Mark Stewart is an artist, vocalist, producer and songwriter from Bristol. As a founding member of The Pop Group and as a soloist, Stewart has been an anarchic and pioneering figure since the punk era, a constant source of discordance amongst the frontiers of post-punk, dub, industrial and electronic music.
Throughout an expansive pursuit of intensity and experimentation Stewart has remained an indisputably ground-breaking and seditious voice, fearlessly cultivating a revelatory collision of ideas, ideals and influences. Central to this has been Stewart’s combustible and principled lyricism, a form of searing invective inspired by radical politics, protest movements, theory, philosophy, technology, art and poetry.
Empowered by the DIY incentives of punk Stewart initiated The Pop Group in 1977 subsequently producing some of the most seminal, innovative and combative music of both the post-punk and contemporary era. From 1977 until 1980 Stewart led the charge in a group that completely eschewed punk’s formalism for something far greater, forging an early brace of epiphanic, irrepressible anthems (She’s Beyond Good & Evil, We Are All Prostitutes) and maintaining an abstract yet tenacious power on both their 1979 debut LP Y and the more directly confrontational sequel For How Much Longer Do We Tolerate Mass Murder?, released in 1980. The impact of this first incarnation left an immensely significant legacy, ultimately leading to the group’s reformation in 2010. More recorded material followed with 2015’s refined return Citizen Zombie and 2016’s audacious left-turn Honeymoon On Mars, records which emphatically renewed the group’s relevance. With this body of work The Pop Group ignited the revolutionary aesthetic potential of post-punk whilst prevailing in a new era, as incendiary as ever. In this Stewart has contributed to a run of exceptional, challenging and historic material that stands unsurpassed and he continues to operate as a crucial impetus in the bands ongoing mission.
In 1980 Stewart embarked on his solo career inspired by the sounds he had heard during a visit to New York the same year. The virtuosic scratching and early hip hop propagated by Kiss FM’s DJ Red Alert, coupled with the impact of a pile driver at a construction site Stewart happened to encounter there, was enough to encourage his visionary next step. In 1982 Stewart consolidated these encounters into coherent possibilities, forming a group called The Maffia and linking up with producer Adrian Sherwood and his cutting edge label On-U Sound. Alongside Doug Wimbish, Keith LeBlanc and Skip McDonald (the erstwhile rhythm section of The Sugarhill Gang) Stewart & The Maffia unveiled a scorching dubwise demolition on the Jerusalem EP – headed by a fractured rendition of William Blake’s titular ancient poem – and the 1983 LP Learning To Cope With Cowardice. Fashioning an abrasive, dissentious confection of dub reggae, early hip hop and industrial noise that was shattering, seismic, and completely ahead of its time Stewart later moved to Mute Records in 1985 for the ferocious proto-industrial militancy of As The Veneer of Democracy Starts to Fade. Successive appearances on the label continued to break untold new ground, from 1987’s Mark Stewart to 1990’s Metatron and 1995’s Control Data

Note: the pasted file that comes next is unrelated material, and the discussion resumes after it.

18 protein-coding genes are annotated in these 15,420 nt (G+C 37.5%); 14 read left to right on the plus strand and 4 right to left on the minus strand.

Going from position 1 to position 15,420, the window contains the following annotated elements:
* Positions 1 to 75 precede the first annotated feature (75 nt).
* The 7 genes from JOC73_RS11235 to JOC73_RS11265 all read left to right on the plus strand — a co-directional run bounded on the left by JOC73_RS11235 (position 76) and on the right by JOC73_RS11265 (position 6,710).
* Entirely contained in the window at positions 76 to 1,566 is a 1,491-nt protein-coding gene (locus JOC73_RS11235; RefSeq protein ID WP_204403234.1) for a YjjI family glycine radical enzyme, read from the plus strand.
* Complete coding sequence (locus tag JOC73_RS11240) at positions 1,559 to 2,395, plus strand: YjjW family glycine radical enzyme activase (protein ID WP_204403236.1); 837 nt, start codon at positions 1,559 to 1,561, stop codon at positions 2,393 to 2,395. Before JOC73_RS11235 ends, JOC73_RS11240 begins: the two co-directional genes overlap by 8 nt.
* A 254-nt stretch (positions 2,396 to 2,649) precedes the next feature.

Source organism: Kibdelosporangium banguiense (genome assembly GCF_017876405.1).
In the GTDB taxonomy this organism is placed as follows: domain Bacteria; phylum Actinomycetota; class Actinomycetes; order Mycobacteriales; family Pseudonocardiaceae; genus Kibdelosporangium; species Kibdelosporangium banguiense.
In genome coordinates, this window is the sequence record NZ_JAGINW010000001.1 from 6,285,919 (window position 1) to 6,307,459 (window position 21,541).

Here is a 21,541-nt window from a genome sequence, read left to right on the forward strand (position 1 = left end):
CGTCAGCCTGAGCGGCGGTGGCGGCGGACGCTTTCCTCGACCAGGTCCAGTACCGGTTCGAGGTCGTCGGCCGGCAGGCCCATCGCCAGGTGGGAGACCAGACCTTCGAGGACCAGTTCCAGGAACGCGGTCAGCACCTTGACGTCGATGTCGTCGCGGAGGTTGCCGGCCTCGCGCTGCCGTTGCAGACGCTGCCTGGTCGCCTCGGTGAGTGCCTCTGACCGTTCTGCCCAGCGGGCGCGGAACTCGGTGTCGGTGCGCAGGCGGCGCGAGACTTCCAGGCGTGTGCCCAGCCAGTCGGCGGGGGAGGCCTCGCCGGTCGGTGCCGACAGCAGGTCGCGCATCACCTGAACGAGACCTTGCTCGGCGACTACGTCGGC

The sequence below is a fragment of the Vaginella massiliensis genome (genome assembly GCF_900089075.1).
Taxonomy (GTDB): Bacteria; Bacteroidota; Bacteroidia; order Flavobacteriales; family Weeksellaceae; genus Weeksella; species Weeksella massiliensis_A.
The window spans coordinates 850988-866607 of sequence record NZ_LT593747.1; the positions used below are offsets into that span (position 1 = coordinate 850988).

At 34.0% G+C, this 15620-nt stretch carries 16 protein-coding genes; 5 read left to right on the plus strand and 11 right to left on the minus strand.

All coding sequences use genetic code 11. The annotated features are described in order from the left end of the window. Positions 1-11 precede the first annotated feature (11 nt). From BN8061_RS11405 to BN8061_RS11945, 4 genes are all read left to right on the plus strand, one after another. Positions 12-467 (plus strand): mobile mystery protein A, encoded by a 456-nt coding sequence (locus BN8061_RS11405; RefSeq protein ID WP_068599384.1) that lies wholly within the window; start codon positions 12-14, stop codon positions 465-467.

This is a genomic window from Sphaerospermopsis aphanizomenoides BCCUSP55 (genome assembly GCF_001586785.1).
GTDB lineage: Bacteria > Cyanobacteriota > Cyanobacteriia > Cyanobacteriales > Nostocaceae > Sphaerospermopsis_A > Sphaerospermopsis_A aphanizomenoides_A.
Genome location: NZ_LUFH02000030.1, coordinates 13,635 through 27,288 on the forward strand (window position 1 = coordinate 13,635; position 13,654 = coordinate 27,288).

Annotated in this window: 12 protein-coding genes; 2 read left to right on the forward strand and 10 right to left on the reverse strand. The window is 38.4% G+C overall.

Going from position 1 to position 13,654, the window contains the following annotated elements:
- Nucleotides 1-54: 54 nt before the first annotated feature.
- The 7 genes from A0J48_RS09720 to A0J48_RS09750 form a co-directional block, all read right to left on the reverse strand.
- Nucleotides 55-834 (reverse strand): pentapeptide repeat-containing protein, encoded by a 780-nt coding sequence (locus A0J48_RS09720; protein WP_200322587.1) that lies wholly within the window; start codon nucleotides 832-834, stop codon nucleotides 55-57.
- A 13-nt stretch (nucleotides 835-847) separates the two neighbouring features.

Stewart has continued to plot an utterly uncompromising and individual course into the 2000s, with an invincible streak of solo material that has included Edit, The Politics of Envy, The Exorcism of Envy and Experiments. Preserving his vociferous energy and defiant stance whilst advancing, as always, into unfamiliar territories, this work bears all the traces of Stewart’s exhilarating severity and enduring modernism, an exploratory power reinforced by a host of legendary collaborators and artistic descendants including the likes of Primal Scream, Keith Levene (Public Image Ltd / The Clash), Richard Hell, Kenneth Anger, Daddy G (Massive Attack), Lee ‘Scratch’ Perry, The Bug, Kahn (Kahn & Neek, Young Echo) and Factory Floor.
Stewart continues to exert an inestimable impact on a disparate range of ensuing artists and scenes. His work has been acknowledged and celebrated as a vital inspiration by the likes of Nick Cave, Trent Reznor (Nine Inch Nails), James Murphy (LCD Soundsystem), Tricky, Massive Attack, St Vincent and countless others, while his eye for unorthodox extremity has instigated myriad new evolutions, blueprinting industrial, trip-hop, noise-hop, dance-punk and many other subsequent conceptions.
Through a staunch, unrelenting desire to confront, deconstruct and make anew, Stewart has established a signature of resistant ingenuity that has made him one of the most influential and forward-looking luminaries of post-punk, or indeed, any other form of music. An artist often imitated but never bettered.